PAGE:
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(Reference retrieved automatically from Web of Science through information on FAPESP grant and its corresponding number as mentioned in the publication by the authors.)

Dispelling the myth that habitual caffeine consumption influences the performance response to acute caffeine supplementation

Full text
Author(s):
Goncalves, Livia de Souza ; Painelli, Vitor de Salles ; Yamaguchi, Guilherme ; de Oliveira, Luana Farias ; Saunders, Bryan ; da Silva, Rafael Pires ; Maciel, Erika ; Artioli, Guilherme Giannini ; Roschel, Hamilton ; Gualano, Bruno
Total Authors: 10
Document type: Journal article
Source: Journal of Applied Physiology; v. 123, n. 1, p. 213-220, JUL 2017.
Web of Science Citations: 44
Abstract

This study investigates the influence of habitual caffeine intake on aerobic exercise-performance responses to acute caffeine supplementation. A double-blind, crossover, counterbalanced study was performed. Forty male endurancetrained cyclists were allocated into tertiles, according to their daily caffeine intake: low (58 +/- 29 mg/d), moderate (143 +/- 25 mg/d), and high (351 +/- 139 mg/d) consumers. Participants completed three trials in which they performed simulated cycling time trials (TTs) in the fastest time possible following ingestion of the following: caffeine (CAF: 6 mg/kg body mass), placebo (PLA), and no supplement (CON). A mixed-model analysis revealed that TT performance was significantly improved in CAF compared with PLA and CON (29.92 +/- 2.18 vs. 30.81 +/- 2.67 and 31.14 +/- 2.71 min, respectively; P = 0.0002). Analysis of covariance revealed no influence of habitual caffeine intake as a covariate on exercise performance (P = 0.47). TT performance was not significantly different among tertiles (P = 0.75). No correlation was observed between habitual caffeine intake and absolute changes (CAF = CON) in TT performance with caffeine (P = 0.524). Individual analysis showed that eight, seven, and five individuals improved above the variation of the test in CAF in the low, moderate, and high tertiles, respectively. A Fisher's exact test did not show any significant differences in the number of individuals who improved in CAF among the tertiles (P > 0.05). Blood lactate and ratings of perceived exertion were not different between trials and tertiles (P > 0.05). Performance effects of acute caffeine supplementation during an similar to 30-min cycling TT performance were not influenced by the level of habitual caffeine consumption. (AU)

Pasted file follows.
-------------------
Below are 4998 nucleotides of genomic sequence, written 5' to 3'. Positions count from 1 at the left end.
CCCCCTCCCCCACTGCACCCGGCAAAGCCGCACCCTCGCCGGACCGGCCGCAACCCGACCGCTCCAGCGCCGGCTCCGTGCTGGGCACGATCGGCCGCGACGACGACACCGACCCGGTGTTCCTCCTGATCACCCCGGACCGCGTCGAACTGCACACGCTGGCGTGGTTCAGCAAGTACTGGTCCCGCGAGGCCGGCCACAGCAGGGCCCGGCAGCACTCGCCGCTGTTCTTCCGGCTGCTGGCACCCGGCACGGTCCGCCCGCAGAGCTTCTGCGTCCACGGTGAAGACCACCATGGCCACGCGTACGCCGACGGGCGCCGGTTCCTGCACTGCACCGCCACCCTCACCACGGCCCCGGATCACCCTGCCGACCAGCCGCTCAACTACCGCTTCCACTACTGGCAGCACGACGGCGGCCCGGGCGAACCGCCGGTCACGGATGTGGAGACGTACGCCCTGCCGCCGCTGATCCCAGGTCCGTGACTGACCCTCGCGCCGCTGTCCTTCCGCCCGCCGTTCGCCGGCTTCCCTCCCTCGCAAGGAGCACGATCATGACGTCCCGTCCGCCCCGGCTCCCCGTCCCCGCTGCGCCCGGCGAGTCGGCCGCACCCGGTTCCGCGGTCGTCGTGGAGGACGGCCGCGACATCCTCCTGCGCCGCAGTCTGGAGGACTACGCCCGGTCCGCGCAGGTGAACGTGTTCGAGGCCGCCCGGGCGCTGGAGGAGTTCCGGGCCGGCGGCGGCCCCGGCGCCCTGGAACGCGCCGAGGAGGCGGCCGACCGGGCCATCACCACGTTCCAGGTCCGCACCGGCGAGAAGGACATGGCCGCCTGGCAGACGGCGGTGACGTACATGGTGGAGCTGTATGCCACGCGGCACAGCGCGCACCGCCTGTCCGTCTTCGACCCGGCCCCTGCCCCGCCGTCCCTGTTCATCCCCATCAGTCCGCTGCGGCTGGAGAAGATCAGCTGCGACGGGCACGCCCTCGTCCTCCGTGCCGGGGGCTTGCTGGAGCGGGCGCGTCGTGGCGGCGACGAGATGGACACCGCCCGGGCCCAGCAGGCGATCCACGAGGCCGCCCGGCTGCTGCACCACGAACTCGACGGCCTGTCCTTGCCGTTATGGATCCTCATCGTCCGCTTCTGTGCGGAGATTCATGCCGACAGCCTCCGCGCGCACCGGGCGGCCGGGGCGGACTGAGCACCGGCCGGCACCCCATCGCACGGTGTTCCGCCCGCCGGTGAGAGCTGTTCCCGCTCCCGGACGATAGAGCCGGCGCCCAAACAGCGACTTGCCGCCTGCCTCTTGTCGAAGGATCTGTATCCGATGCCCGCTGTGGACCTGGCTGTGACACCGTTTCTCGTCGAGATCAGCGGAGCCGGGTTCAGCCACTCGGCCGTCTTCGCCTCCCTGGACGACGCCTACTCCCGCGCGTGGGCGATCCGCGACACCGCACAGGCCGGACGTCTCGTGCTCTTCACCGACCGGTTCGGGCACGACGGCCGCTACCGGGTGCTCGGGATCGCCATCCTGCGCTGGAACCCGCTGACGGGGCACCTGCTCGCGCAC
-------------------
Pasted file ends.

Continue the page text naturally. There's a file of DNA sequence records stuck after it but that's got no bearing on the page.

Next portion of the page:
FAPESP's process: 11/19513-2 - Effects of Chronic Beta-Alanine Supplementation with and without Acute Sodium Bicarbonate Ingestion on Peak Muscle Carnosine Concentration, Washout and High-Intensity Exercise Performance
Grantee:Bryan Saunders
Support type: Scholarships in Brazil - Post-Doctorate
FAPESP's process: 13/04806-0 - Effects of 12 weeks of high-intensity intermittent training on intramuscular carnosine concentrations
Grantee:Vitor de Salles Painelli
Support type: Scholarships in Brazil - Doctorate
FAPESP's process: 13/14746-4 - Carnosine metabolism in skeletal muscle: a multi-approach study
Grantee:Bruno Gualano
Support type: Research Projects - Thematic Grants
FAPESP's process: 12/13026-5 - SUPPLEMENTATION OF B’ETA-ALANINE AND SODIUM BICARBONATE: EFFECTS ON ENERGETIC SYSTEM CONTRIBUTION DURING INTERMITTENT ANAEROBIC EXERCISE
Grantee:Rafael Pires da Silva
Support type: Scholarships in Brazil - Doctorate